The Disappearing Act
NOTE: This story is part of a series. For the recommended reading order, see Beryl's Storyline.
As the first of his juggling balls vanished into thin air, Nasperge could sense that he was losing the crowd. He had spent enough lifetimes as a showman to know what it felt like when an audience’s attention began to waver, and he could see the warning signs across the sea of faces arrayed before him. He saw the danger in their relaxed posture – no tension in their jaws, no sense of anticipation – and in the idle way that their eyes flitted back and forth between the Magician’s face and the brightly-colored balls which flew through the air above his head.
They were looking at him, sure enough, but they weren’t watching him.
So, as the next ball reached the top of its arc, Nasperge made it disappear with a little puff of blue smoke. That, he noted with some satisfaction, at least earned him a surprised blink or two.
Partly, the problem was the heat. It was the height of the long Aliavelli summer, and, even beneath the shade trees in the Court’s great garden, the air was hot, and humid. Nasperge felt unpleasantly warm inside his black suit and cloak, and sweat beaded mercilessly on his forehead, where it either soaked into the brim of his tall hat or ran down his face to sting his eyes. As uncomfortable as he felt, though, the Magician could see that the scores of young teens who comprised his audience were even less pleased with the heat. They lay scattered across the green, grassy lawn in a series of rough, concentric circles, where they languished atop silk cushions and fidgeted awkwardly beneath their formal robes.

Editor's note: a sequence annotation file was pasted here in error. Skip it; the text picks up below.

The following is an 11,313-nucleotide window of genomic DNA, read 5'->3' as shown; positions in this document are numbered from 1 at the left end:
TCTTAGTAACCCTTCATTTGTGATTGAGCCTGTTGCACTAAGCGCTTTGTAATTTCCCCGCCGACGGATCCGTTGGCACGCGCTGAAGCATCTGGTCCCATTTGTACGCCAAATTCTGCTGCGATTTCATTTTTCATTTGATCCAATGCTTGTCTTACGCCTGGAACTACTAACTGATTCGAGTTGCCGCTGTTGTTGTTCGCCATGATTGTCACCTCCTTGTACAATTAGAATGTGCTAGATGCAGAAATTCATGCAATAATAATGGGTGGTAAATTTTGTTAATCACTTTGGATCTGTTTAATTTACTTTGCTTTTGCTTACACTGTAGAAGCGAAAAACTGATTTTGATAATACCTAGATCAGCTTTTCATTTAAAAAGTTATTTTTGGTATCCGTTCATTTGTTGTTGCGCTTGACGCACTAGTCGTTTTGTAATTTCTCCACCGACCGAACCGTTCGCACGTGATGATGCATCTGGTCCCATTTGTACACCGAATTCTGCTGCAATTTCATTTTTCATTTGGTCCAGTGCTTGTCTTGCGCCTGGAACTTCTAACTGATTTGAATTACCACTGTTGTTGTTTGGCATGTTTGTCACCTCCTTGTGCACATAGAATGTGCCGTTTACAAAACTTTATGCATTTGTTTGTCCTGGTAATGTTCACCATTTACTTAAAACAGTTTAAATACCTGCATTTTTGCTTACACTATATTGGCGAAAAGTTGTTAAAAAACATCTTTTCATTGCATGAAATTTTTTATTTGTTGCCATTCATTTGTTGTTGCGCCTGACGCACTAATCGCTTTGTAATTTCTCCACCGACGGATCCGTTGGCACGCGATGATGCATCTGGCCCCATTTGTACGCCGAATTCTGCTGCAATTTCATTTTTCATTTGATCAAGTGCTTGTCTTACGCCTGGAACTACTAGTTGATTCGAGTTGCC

They were, the Magician thought ruefully, as the next ball exploded above his head into a shower of red and blue fireworks, at precisely that age when sitting still for any length of time was difficult enough, even before factoring in the stifling summer sun. Occasionally, a light breeze would drift through the garden, and set the broad leaves of the shade trees rustling, but even that did little to relieve the oppressive heat.
As the next-to-last ball passed above Nasperge’s head, it vanished into a cloud of green smoke. At least, the Magician thought to himself, the finale was close at hand.
The only ball which remained was the sole black one. Nasperge always liked to save the black ball for last – doing so imbued it with an extra, mysterious significance. For a few moments, he tossed the black ball back and forth, passing it from one hand to the other, before sending it on a series of increasingly high tosses, while he allowed the tension to build just a little longer.
Then, as the black ball reached the apex of its final toss, the Magician clapped his hands together, and the ball burst open with a shower of silver and gold confetti, which swirled on a magically-enhanced breeze before raining down across the upturned heads of the silent audience.